This special plant produces 70 per cent of the worlds natural food colours and has the potential to earn farmers good money
BY MAZERA NDURYA firstname.lastname@example.org
It is found on almost every farm in most parts of Kwale and Lamu counties, where it has been grown for several decades. Along the Kenyan Coastal Strip, in the Kikoneni area of Kwale County, farmers tell different stories about Bixa Orellana, locally known as mrangi or ‘lipstick tree’ because of its beautiful red fruit, a plant that is easily grown with other food crops.
Pantaleo Musyoka Nzomo, a resident of Kivulini Village has been cultivating Bixa since 1967, when he settled in Nguluku where he found the crop being grown and joined in.
“It was my first time to see the crop, but the stories by my neighbours encouraged me. I got the seedlings from them. At the time, a kilo of Bixa was going for 50 cents. It rose to Ksh100 at one point then dropped to Ksh45 and later settled at Ksh10.
“Nobody explained why the price plum- meted further. That was the time some farmers decided to abandon the crop but for me, it was the only cash crop I knew and I decided against cutting down the trees,” he recalled.
Nzomo likes the Bixa plant, even with the market and price uncertainties because it is not complicated to cultivate. Besides, he said, it is harvested twice a year and grows in the same weather and soil conditions as other crops.
“The seedlings are easily available because once the pods open and the seeds fall on the ground. They germinate and one can easily form a nursery. Once planted, it takes about a year to start producing.
“Some people tried to introduce a new variety, which I also have but the problem is that the new type is not resistant to diseases,” the farmer told Smart Farmer magazine.
A farmer can choose to leave them un- tended but weeding, pruning, and having a clean environment is important. Just like other crops, Bixa withers and dies when left with weeds.
“A well-tended crop will continue producing and because we inter-crop it with maize, beans, cassava and many others, keeping the area clean is not a problem,’’ Mr Musyoka explained.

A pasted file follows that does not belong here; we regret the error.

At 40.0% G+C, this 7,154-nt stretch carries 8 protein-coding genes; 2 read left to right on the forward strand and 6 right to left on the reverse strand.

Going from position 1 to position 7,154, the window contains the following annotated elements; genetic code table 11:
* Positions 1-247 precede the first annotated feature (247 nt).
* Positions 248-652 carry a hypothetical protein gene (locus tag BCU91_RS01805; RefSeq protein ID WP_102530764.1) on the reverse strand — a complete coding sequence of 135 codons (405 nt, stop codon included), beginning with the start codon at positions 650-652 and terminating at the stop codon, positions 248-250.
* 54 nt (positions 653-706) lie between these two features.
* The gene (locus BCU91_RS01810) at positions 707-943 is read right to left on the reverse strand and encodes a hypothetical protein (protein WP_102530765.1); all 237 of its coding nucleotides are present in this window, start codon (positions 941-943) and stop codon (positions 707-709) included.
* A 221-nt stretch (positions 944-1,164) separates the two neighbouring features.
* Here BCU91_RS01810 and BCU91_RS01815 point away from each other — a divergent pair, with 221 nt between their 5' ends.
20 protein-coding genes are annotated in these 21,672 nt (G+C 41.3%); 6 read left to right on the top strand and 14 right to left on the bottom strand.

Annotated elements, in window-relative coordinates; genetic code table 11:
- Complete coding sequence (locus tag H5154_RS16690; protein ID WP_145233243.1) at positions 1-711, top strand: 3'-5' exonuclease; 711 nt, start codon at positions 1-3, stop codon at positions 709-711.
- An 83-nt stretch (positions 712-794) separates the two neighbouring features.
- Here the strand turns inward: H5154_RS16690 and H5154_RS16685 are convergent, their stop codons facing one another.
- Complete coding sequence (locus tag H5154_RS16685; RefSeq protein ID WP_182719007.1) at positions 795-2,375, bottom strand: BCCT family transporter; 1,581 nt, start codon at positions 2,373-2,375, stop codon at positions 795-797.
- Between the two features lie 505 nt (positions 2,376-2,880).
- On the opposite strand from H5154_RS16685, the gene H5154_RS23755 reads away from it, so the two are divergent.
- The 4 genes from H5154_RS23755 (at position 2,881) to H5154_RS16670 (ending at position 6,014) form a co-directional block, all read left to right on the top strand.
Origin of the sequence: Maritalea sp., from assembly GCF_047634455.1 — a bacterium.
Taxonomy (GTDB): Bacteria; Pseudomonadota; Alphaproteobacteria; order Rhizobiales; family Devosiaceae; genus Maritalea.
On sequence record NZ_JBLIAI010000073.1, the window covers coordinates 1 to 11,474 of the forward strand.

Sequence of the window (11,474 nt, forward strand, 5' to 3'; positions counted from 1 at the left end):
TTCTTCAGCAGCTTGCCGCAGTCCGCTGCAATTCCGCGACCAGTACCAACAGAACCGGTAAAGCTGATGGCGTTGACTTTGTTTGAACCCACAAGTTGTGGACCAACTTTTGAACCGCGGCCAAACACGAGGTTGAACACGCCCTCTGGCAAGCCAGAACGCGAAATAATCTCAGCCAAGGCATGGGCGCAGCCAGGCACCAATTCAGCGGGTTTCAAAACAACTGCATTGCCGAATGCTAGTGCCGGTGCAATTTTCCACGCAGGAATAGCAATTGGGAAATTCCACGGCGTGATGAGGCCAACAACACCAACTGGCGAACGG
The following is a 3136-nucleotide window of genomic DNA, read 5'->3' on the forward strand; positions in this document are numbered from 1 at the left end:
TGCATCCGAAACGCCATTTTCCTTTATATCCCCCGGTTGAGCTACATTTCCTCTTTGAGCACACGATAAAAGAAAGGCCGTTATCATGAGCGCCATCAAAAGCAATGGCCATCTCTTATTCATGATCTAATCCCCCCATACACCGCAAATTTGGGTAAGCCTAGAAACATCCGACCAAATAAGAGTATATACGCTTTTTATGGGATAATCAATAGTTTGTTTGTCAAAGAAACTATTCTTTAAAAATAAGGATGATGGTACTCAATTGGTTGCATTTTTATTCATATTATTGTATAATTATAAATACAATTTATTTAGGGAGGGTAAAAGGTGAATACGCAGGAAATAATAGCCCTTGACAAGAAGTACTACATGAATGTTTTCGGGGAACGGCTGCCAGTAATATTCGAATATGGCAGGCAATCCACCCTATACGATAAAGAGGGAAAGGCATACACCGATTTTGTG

Middlemen traversing farms looking for the crop have been their only market.
“We do not know what is going on and hope that something will be done. The good thing is that once you plant and tend the trees well, they do not need fertilisers and pesticides.
“I still believe that nothing compares to Bixa because it can uplift your economic status at a time when all the other crops are not doing well because of the vagaries of weather,” he added.
Ms Margaret Nzomo has also been cultivating Bixa since 2008 when she was introduced to the crop by a neighbour who gave her free seedlings.
“I grow because I know that someday, it will change our fortunes. This year has been tough because no one has come to buy because of Covid-19,” she moaned.
Experts say, Bixa is a viable crop and could help farmers in the coastal region earn a decent income. Mr Mwawira Masai, an agriculturalist, blames middlemen whom he accuses of taking over the marketing of the crop. This has left farmers without reliable alternative markets.
“Middlemen and brokers have taken over the marketing of the produce buying at whatever price they deem fit.
“We need to mobilise farmers, get resources, and set up a Bixa processing plant to add value to the produce. I do not subscribe to the idea of uprooting the plants. Let’s find ways to empower farmers to take charge of growing and selling processed products,” Mr Masai added.
Even though there were attempts in the 1990s to put up a Bixa processing factory in Lamu, the expert says it was frustrated by government bureaucracy and the project abandoned.